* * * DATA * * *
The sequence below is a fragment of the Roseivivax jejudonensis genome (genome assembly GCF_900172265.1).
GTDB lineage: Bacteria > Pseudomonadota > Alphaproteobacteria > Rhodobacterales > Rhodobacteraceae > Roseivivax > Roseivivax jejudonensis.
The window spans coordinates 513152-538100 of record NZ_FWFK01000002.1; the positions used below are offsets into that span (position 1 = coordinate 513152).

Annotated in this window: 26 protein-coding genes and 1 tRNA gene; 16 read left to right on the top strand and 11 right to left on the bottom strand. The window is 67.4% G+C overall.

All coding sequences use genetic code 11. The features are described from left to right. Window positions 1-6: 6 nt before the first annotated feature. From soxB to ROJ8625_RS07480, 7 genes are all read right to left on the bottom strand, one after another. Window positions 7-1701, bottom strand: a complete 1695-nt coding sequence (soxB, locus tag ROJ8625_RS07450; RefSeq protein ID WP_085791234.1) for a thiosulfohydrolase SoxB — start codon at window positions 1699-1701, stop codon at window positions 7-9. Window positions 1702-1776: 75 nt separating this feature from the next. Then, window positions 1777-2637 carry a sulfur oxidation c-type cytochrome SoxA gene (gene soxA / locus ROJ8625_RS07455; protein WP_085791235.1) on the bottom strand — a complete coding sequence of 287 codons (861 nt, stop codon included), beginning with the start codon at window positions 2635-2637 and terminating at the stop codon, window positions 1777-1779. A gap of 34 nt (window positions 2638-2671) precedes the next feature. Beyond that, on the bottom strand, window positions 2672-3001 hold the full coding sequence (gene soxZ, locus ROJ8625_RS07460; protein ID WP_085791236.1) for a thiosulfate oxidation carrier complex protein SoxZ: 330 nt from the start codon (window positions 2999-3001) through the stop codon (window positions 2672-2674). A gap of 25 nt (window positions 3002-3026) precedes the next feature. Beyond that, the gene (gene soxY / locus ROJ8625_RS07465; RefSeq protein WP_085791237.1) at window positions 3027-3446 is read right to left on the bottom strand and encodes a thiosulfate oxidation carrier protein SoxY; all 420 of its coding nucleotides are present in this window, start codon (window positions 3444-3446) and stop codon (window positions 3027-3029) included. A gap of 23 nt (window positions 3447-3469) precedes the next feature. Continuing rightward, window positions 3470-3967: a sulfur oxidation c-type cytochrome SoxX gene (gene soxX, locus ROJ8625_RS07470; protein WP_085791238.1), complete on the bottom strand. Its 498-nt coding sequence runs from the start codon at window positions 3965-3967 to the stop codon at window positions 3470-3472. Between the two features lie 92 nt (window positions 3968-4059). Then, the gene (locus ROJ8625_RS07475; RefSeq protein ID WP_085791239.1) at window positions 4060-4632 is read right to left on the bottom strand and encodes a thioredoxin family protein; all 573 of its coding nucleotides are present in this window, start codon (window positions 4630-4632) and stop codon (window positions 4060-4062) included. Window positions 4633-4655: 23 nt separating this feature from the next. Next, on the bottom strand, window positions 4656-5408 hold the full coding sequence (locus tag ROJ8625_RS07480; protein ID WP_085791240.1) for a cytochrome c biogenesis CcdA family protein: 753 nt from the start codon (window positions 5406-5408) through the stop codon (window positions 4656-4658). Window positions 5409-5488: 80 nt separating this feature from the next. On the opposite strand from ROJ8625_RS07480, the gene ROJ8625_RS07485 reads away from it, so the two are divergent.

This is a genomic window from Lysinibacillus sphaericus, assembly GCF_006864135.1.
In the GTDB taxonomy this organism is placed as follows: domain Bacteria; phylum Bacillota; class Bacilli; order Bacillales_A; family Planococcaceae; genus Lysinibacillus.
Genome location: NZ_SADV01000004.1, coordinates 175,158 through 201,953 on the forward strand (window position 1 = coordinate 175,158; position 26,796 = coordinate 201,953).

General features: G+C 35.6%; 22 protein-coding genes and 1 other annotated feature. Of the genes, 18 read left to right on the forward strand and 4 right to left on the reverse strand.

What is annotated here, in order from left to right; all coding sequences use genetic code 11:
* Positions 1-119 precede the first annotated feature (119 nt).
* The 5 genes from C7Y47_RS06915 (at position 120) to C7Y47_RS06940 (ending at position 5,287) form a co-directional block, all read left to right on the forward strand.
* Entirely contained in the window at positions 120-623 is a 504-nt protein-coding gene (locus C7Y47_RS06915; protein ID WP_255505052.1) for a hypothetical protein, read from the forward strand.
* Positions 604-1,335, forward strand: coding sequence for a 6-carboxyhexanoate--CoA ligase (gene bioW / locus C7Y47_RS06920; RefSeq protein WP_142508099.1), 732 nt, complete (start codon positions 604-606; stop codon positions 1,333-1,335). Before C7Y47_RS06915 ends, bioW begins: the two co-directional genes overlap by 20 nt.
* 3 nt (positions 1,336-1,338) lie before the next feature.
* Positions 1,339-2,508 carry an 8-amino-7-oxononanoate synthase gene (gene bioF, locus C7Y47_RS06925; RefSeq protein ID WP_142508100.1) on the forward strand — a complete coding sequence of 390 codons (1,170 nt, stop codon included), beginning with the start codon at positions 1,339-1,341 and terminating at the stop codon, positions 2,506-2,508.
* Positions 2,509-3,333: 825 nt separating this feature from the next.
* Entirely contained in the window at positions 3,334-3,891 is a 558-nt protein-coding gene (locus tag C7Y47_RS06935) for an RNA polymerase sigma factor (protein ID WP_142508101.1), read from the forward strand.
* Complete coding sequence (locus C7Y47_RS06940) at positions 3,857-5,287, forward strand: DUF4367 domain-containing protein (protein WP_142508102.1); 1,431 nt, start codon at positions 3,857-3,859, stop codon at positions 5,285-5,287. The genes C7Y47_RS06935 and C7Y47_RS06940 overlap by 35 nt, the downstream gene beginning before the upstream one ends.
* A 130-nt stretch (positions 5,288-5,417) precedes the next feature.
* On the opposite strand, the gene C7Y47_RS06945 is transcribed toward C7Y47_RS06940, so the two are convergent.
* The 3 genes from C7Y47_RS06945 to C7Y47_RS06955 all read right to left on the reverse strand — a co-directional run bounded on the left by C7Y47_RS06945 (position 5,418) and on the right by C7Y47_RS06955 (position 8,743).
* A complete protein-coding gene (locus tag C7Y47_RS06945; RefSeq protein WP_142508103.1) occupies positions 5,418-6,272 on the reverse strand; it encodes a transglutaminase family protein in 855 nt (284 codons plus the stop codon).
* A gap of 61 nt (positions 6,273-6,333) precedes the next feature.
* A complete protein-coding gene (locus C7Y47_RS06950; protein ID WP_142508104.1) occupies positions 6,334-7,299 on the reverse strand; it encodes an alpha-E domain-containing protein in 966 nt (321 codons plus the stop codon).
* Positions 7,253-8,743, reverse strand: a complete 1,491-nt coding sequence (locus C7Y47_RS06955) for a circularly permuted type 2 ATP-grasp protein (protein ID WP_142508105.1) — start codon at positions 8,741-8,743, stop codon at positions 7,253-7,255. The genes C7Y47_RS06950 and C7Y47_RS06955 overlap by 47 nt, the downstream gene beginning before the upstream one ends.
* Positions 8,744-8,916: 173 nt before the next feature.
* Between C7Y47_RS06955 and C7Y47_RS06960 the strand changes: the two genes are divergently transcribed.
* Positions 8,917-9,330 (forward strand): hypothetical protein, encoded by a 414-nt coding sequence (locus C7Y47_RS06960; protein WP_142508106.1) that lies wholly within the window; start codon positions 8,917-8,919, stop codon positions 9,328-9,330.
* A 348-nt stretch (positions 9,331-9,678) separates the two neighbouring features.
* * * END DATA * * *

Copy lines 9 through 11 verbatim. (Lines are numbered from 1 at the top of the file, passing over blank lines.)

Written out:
General features: G+C 35.6%; 22 protein-coding genes and 1 other annotated feature. Of the genes, 18 read left to right on the forward strand and 4 right to left on the reverse strand.

What is annotated here, in order from left to right; all coding sequences use genetic code 11:
* Positions 1-119 precede the first annotated feature (119 nt).